So, you need to send emails. Sounds easy, right? It is! If you have the right team, of course.

But what is “the right team”? How many people does it take to send an email? Let’s look at the basic roles that would need to be covered.

– The strategist.

– The business analyst.

– The project manager.

– The developer.

– The designer.

– The production specialist.

– The writer.

– The campaign manager.

– The deployment specialist.

– The data analyst.

Before we take an in-depth look at these roles, we must stress the fact that these functions do not require a person each. They can be combined into 3-4 people, or they could be spread over a 50-people team.

The strategist. They lay the foundation for the overall direction to a successful email program, and have a deep insight into the business and short and long-term strategies for the company as a whole. They create annual and quarterly plans, oversee campaigns, plan tests and direct implementations.

The business analyst. They are the bridge between strategist and developer. Thanks to their data insight, they are able to translate marketing objectives into points of action.

The project manager. Email marketing campaigns need a lot of trafficking, scheduling, stakeholder management, timelining and cross communicating. Enter the project manager.

The developer. Once the plan has been agreed on, developers step in to carry out data integrations, implement third-party systems, write queries for segmentations or code dynamic elements. This role is merged with the production specialist and could indeed be carried out by the same person.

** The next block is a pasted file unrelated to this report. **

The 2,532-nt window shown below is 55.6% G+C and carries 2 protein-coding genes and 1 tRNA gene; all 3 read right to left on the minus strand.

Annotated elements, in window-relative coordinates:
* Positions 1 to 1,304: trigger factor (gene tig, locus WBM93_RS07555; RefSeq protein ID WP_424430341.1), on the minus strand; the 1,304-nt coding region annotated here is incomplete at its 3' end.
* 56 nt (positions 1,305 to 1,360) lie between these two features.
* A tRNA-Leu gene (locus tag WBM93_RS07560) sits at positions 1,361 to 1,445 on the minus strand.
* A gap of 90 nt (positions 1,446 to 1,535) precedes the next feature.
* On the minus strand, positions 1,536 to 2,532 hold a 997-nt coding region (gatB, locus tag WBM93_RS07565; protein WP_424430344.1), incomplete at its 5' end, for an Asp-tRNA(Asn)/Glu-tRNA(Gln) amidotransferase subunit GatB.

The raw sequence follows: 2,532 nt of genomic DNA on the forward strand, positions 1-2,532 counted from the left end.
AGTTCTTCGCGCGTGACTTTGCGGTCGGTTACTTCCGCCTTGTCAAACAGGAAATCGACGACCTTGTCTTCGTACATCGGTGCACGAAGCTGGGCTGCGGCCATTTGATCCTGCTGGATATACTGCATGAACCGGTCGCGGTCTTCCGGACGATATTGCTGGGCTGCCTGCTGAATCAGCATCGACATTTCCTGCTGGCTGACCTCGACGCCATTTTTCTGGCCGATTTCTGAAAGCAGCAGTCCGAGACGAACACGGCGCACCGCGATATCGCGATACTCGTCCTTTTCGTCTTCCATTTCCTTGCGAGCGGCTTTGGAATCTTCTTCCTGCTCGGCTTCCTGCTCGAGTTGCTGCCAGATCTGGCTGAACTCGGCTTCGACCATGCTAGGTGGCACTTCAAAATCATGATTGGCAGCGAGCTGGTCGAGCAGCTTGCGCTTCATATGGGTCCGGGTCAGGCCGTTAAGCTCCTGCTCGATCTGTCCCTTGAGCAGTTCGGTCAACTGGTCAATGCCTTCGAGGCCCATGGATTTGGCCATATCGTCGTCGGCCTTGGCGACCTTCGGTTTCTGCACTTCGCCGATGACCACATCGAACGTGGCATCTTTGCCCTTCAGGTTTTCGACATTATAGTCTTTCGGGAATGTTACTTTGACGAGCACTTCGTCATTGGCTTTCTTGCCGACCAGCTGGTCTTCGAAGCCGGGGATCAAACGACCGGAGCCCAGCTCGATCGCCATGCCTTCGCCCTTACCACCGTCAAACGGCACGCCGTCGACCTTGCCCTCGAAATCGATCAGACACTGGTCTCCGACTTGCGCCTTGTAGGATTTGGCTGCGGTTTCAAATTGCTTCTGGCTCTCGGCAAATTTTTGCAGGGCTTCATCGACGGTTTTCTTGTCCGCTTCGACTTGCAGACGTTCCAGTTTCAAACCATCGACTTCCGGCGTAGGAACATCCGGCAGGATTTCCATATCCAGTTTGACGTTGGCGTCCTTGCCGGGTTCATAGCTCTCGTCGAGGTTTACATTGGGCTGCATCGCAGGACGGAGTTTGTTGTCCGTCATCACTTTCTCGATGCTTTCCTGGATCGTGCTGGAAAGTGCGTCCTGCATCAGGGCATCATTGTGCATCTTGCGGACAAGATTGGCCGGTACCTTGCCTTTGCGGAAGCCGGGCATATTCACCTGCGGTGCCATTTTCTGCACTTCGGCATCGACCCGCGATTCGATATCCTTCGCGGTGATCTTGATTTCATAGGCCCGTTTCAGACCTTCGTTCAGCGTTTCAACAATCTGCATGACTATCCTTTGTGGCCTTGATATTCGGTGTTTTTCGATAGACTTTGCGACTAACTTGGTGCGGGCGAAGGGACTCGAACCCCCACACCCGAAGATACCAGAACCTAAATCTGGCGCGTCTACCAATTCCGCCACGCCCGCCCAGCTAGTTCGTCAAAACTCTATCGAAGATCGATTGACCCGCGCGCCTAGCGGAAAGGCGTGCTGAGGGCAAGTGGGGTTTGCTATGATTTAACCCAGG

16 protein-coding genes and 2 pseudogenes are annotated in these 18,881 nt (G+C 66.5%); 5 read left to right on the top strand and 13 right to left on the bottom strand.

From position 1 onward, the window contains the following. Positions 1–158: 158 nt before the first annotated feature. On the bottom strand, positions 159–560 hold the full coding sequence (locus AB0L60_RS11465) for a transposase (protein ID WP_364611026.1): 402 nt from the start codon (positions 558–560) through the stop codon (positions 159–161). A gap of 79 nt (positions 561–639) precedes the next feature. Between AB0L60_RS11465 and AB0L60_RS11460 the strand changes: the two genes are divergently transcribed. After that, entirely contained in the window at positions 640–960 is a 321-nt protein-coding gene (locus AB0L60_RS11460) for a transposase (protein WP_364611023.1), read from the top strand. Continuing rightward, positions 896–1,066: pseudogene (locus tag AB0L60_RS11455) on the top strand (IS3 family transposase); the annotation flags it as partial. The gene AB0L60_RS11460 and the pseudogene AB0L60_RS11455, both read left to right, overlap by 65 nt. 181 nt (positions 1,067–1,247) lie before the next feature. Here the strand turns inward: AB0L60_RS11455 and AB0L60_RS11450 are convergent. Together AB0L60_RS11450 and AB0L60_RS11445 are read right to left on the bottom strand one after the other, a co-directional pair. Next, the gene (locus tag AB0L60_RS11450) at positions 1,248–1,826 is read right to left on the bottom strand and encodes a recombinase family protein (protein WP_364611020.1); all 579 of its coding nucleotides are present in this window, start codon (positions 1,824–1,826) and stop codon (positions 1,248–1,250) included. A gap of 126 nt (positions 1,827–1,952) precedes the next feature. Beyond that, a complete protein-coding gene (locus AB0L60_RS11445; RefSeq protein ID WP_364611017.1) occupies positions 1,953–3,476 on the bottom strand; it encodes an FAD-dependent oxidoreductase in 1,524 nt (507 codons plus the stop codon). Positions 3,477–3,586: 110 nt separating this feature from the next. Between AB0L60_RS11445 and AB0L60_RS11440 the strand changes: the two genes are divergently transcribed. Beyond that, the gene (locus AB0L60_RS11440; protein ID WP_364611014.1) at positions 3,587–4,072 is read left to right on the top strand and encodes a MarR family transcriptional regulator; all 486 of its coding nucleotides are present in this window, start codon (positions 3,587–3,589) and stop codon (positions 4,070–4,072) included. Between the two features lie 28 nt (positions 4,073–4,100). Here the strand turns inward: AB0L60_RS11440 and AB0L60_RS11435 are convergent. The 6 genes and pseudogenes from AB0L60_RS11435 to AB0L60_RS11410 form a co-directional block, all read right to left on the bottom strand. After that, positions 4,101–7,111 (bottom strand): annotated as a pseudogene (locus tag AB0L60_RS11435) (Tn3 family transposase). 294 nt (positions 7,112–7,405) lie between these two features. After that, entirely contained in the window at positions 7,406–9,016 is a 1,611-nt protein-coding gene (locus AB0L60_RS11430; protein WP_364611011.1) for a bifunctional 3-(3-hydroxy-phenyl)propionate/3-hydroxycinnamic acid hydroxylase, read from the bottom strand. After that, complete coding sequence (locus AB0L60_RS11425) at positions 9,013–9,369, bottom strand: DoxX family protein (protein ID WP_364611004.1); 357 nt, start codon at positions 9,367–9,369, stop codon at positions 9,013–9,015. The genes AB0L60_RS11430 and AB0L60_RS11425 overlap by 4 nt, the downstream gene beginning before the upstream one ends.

The designer. This role is not just about the images and banners: the designer needs to be familiar with the specifics of email design and formatting, have a strong branding concept, and work closely with the other part of the creative team: the writer.

The production specialist. Perhaps the designer can also cover this role, because it’s about bringing that design a step forward into HTML and CSS, as well as test rendering on different devices.

The writer. Words convert. It’s a fact. As flashy as your graphics might be, without copy, they’d probably mean nothing – and end up in Junk. This is not about literary standards: it’s about conversion. Again, this role must be filled by someone familiar with email writing techniques.

The campaign manager. Someone needs to put all the assets together and set them in place according to the goals, calendars and standards set up by the strategist. The person who rolls up their sleeves and digs in is the campaign manager.

The deployment specialist. Also known as quality assurance specialist. They make sure that the correct message is sent across all campaigns and runs deployment quality checklists to avoid the dreaded error and minimise unnecessary work.

The data analyst. They are in charge of gathering the necessary reports on certain email performance indicators to bring it to the strategist and other stakeholders to discuss.

It’s very unlikely that someone in your organisation will meet all these requirements, but by the same token, it’s quite probable that you already have someone in your team who can carry out at least two of these tasks (if not more).

There is also the possibility of training, upskilling and allowing your team to get certified in their field. After mapping your roles to your revenue streams, identify what kind of training might be required and if it can be provided in-house or perhaps outsourced.